2008-09 NBA Preview: Eastern Conference
Atlantic Division (predicted order of finish and record)
Boston Celtics (60-22) – The defending champs probably won’t match their 66-win total from last season, but they could and should win it all once again. Some say Boston won’t be as hungry after winning a title, but they clearly are the team to beat in the East (no one else is close), as Doc Rivers will have them playing hard every night. Garnett, Pierce, and Allen are bound to experience the effects of age to a degree, but their young bench and roleplayers will be a contributing factor to Celtic success. This Boston squad is one of the best teams I’ve seen in a long time; look for big things.
Toronto Raptors (49-33) – The acquisition of Jermaine O’Neal to complement Chris Bosh gives Toronto the most formidable big-man duo in basketball for an incumbent Eastern Conference playoff team. If Calderon can continue on his path to stardom at the point, and Bargnani can give the Raptors increased production, this Toronto roster resembles one of a sleeper in the East, but they don’t have quite enough in terms of a bench or wing scoring to challenge Boston for first in the Atlantic. They may very well win a playoff round, but it might be a few years before they’re elite.
New Jersey Nets (42-40) – A team that blew up their core and has started to move towards youth may be a pleasant surprise in the East this season. For the first time as a Net, Vince Carter can finally be the featured player, which is a good thing for a ball-dominant player like him. The progression of Harris in the backcourt and the development of their young frontcourt will be the make or break factor for the Nets’ season. One thing that is always constant is the desire of coach Lawrence Frank to win, something that might propel the Nets into the 7th or 8th playoff seed.
Philadelphia 76ers (39-43) – The acquisition of Elton Brand has been seen as the move that puts Philly over the top, but health concerns for Brand are always prevalent. This team has gotten a tremendous amount of hype after their improbable playoff appearance last season, and though they do have talented, athletic youngsters, this isn’t a team I see getting back to the postseason. They lack outside shooting, and their bench isn’t very good aside from youngsters like Young and Williams. Don’t be surprised if the Sixers are a bit disappointing this year.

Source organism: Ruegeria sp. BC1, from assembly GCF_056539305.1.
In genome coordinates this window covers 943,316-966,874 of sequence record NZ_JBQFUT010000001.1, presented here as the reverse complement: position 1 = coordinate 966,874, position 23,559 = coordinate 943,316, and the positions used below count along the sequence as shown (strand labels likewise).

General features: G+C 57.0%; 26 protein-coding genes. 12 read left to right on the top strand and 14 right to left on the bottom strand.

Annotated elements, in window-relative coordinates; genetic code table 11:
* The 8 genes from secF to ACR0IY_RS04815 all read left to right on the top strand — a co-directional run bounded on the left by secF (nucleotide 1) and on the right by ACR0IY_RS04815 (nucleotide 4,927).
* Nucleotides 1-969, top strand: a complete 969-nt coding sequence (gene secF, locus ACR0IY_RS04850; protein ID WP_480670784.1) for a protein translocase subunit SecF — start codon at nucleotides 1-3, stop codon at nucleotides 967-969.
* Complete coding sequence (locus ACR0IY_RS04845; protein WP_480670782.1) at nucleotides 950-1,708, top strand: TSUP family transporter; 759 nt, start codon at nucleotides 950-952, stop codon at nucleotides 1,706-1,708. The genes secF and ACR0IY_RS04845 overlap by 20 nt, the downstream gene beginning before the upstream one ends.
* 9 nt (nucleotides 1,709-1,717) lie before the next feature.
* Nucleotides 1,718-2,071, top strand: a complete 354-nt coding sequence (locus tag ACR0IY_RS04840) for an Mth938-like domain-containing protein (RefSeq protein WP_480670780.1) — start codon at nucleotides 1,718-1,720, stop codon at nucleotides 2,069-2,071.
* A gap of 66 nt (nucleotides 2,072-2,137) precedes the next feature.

New York Knicks (32-50) – There will surely be some improvement after last season’s debacle, but there will also be a transition period into the uptempo style of coach Mike D’Antoni. New York hasn’t been good defensively over the past few years, and it seems unlikely that this style will encourage defense. These are still most of Isiah Thomas’ players despite the new hierarchy, and until this team makes some credible moves in terms of player personnel, the Knicks will struggle. Look for no more than 35 wins from the Knicks this season.
Central Division (predicted order of finish and record)
Detroit Pistons (54-28) – If we’re going to use past years as our guide, then the default prediction for Detroit will be a season with mid-50’s wins and a loss in the conference finals. The acquisition of Allen Iverson may not make Detroit a whole lot better, but it makes them different, something that they would like to be after losing in the conference finals each of the past three years. The rest of the cast is basically the same on the court, but the hire of Michael Curry as head coach brings young and lively character to the position. Detroit will be very good, but making that next step can’t be their downfall again.
Cleveland Cavaliers (50-32) – Cleveland isn’t built to be a dominant regular-season team, but with LeBron James surrounded by a better team than ever before, they are legitimate threat to Detroit and possibly a threat to win the East. Mo Williams is a credible point guard, something that they have lacked in years past, and toughness on the inside has been added. LeBron, in my opinion, is the NBA’s best player, and in a league driven by stars, the sky is the limit for the “King”, and as seen in recent years, one player can win a series for a team, especially after what happened just two seasons ago.
Milwaukee Bucks (37-45) – The division really drops off after the two top teams, but Milwaukee should be much improved after a season where they were only 26-56. The trade for Richard Jefferson was a steal for the Bucks, forming one of the best swingman duos in the league with him and Redd. Their frontcourt depth is scarce, but they won’t finish last in offensive efficiency as they did last year. Scott Skiles is fiery and hungry coach that can motivate big men, such as Bogut and Villanueva, possibly lifting them to a low playoff seed in the East.